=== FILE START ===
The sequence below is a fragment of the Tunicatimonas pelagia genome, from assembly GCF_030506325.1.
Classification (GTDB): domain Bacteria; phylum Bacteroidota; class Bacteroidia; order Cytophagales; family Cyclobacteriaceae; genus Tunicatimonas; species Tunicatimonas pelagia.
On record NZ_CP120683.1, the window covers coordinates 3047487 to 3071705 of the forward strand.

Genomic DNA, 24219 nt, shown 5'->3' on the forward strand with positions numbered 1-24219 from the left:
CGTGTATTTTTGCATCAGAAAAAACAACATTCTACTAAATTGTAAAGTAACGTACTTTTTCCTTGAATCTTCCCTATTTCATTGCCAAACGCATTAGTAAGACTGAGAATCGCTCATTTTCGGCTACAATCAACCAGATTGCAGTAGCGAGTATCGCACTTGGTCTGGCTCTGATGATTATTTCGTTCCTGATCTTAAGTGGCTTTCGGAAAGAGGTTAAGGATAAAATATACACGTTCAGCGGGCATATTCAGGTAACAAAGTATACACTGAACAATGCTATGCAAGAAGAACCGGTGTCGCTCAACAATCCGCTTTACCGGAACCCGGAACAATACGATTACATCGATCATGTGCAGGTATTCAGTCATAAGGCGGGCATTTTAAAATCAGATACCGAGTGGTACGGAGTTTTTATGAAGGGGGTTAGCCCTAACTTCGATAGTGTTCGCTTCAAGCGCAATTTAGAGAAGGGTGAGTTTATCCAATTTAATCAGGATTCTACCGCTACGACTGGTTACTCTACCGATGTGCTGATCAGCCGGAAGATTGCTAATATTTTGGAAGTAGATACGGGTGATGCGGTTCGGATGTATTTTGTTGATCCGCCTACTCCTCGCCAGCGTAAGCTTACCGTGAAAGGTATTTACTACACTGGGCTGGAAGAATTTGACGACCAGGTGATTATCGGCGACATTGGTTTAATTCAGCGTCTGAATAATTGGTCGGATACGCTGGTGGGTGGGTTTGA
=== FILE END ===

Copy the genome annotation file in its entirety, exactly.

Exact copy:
The sequence below is a fragment of the Tunicatimonas pelagia genome, from assembly GCF_030506325.1.
Classification (GTDB): domain Bacteria; phylum Bacteroidota; class Bacteroidia; order Cytophagales; family Cyclobacteriaceae; genus Tunicatimonas; species Tunicatimonas pelagia.
On record NZ_CP120683.1, the window covers coordinates 3047487 to 3071705 of the forward strand.

Genomic DNA, 24219 nt, shown 5'->3' on the forward strand with positions numbered 1-24219 from the left:
CGTGTATTTTTGCATCAGAAAAAACAACATTCTACTAAATTGTAAAGTAACGTACTTTTTCCTTGAATCTTCCCTATTTCATTGCCAAACGCATTAGTAAGACTGAGAATCGCTCATTTTCGGCTACAATCAACCAGATTGCAGTAGCGAGTATCGCACTTGGTCTGGCTCTGATGATTATTTCGTTCCTGATCTTAAGTGGCTTTCGGAAAGAGGTTAAGGATAAAATATACACGTTCAGCGGGCATATTCAGGTAACAAAGTATACACTGAACAATGCTATGCAAGAAGAACCGGTGTCGCTCAACAATCCGCTTTACCGGAACCCGGAACAATACGATTACATCGATCATGTGCAGGTATTCAGTCATAAGGCGGGCATTTTAAAATCAGATACCGAGTGGTACGGAGTTTTTATGAAGGGGGTTAGCCCTAACTTCGATAGTGTTCGCTTCAAGCGCAATTTAGAGAAGGGTGAGTTTATCCAATTTAATCAGGATTCTACCGCTACGACTGGTTACTCTACCGATGTGCTGATCAGCCGGAAGATTGCTAATATTTTGGAAGTAGATACGGGTGATGCGGTTCGGATGTATTTTGTTGATCCGCCTACTCCTCGCCAGCGTAAGCTTACCGTGAAAGGTATTTACTACACTGGGCTGGAAGAATTTGACGACCAGGTGATTATCGGCGACATTGGTTTAATTCAGCGTCTGAATAATTGGTCGGATACGCTGGTGGGTGGGTTTGA